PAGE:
Losartan in Tetralogy of Fallot and RV Dysfunction
What is the effect of losartan on right ventricular (RV) dysfunction in adults after repair of tetralogy of Fallot (rTOF)?
A multicenter, prospective, randomized, double-blind, placebo-controlled study was performed. Patients were identified using the Dutch national registry of adult congenital heart disease patients (CONCOR database). Patients with rTOF and RV ejection fraction (EF) <50% without significant valvular dysfunction were eligible for participation. Patients were randomized to losartan (target dose 150 mg daily) or placebo with duration of treatment from 18-24 months. The primary outcome was change in RVEF, as determined by cardiovascular magnetic resonance imaging (MRI).
Ninety-five patients were enrolled, of which 47 patients received 150 mg losartan daily and 48 received placebo. There was no change in RVEF in either patients receiving losartan (44.4 ± 5.1% to 45.2 ± 5%) or placebo (43.2 ± 6.3% to 43.6% to 43.6 ± 6.9%). Losartan did not improve RVEF as compared with placebo (+0.51%; 95% confidence interval [CI], -1.0, +2.0; p = 0.5). There was no effect of losartan on secondary outcomes including left ventricular EF, peak aerobic capacity, or N-terminal brain natriuretic peptide. Predefined subgroup analyses included symptomatic patients, restrictive RV physiology, RVEF <40% pulmonary valve replacement, or QRS fragmentation. No benefit was seen with losartan for any of these subgroups. In a post hoc analysis, losartan was associated with improved RVEF in a subset of patients (n = 30) with nonrestrictive RV and incomplete remodeling (QRS fragmentation and previous pulmonary valve replacement) (+2.7%; 95% CI, +0.1, +5.4).
The authors concluded that losartan had no significant effect on RV dysfunction or secondary outcome measures in adults with rTOF. Further study may determine whether there is a role for losartan in specific subgroups of patients.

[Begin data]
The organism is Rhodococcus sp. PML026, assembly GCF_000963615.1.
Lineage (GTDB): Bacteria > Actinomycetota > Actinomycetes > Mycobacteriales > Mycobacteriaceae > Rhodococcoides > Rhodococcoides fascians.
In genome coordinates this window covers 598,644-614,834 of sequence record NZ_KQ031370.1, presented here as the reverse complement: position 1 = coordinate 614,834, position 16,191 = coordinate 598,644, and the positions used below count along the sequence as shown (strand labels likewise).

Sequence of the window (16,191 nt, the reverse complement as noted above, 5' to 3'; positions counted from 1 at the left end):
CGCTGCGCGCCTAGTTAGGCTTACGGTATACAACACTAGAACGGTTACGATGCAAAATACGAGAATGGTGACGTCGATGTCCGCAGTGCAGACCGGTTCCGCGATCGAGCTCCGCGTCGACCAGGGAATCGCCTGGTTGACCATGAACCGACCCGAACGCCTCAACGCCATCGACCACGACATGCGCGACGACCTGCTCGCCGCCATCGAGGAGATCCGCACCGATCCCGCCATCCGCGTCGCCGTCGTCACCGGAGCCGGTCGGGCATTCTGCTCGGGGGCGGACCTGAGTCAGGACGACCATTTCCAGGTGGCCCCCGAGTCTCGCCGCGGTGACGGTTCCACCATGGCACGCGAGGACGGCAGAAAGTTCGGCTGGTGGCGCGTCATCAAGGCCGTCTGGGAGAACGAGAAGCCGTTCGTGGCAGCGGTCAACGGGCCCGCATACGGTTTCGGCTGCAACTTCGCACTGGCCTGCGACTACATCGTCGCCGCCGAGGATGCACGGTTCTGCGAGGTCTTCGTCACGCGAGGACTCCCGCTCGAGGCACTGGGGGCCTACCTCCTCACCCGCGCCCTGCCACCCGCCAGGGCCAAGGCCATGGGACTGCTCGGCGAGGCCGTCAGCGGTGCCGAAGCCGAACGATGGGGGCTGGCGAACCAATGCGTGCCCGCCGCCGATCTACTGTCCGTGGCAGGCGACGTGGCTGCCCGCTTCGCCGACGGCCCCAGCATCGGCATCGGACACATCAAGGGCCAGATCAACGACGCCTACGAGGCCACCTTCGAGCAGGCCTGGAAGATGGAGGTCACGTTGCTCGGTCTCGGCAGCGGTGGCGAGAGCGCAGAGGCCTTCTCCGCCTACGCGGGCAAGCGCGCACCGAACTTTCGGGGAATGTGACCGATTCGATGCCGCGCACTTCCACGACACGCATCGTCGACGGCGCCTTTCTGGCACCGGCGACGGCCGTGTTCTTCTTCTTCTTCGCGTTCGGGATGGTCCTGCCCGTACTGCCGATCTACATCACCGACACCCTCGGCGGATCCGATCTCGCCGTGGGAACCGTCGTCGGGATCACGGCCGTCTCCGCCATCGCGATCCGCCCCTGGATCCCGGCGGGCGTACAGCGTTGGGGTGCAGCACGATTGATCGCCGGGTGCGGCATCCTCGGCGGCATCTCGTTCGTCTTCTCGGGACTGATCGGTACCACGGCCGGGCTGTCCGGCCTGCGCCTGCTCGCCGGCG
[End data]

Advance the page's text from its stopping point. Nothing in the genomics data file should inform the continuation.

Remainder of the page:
This well-designed study showed no significant benefit with an angiotensin II receptor blocker on RV function and other clinical parameters in adults with rTOF. The study demonstrates the importance of not extrapolating data from other patient populations (i.e., the role of renin-angiotensin-aldosterone system inhibitors in patients with systemic left ventricular dysfunction) to patients with various types of congenital heart disease. The study did leave the door open for a role for such agents in subgroups of patients, with a post hoc analysis suggesting improvement in RVEF in patients with nonrestrictive right ventricles and incomplete remodeling after pulmonary valve replacement. Further study will be required, but will be a challenge because of small patient numbers.
Clinical Topics: Congenital Heart Disease and Pediatric Cardiology, Heart Failure and Cardiomyopathies, Noninvasive Imaging, Congenital Heart Disease, CHD and Pediatrics and Imaging, CHD and Pediatrics and Quality Improvement, Acute Heart Failure, Heart Failure and Cardiac Biomarkers, Magnetic Resonance Imaging
Keywords: Angiotensin Receptor Antagonists, Heart Defects, Congenital, Heart Failure, Losartan, Magnetic Resonance Imaging, Natriuretic Peptide, Brain, Outcome Assessment (Health Care), Pulmonary Valve, Registries, Renin-Angiotensin System, Stroke Volume, Tetralogy of Fallot, Ventricular Dysfunction, Ventricular Dysfunction, Right, Ventricular Dysfunction, Left
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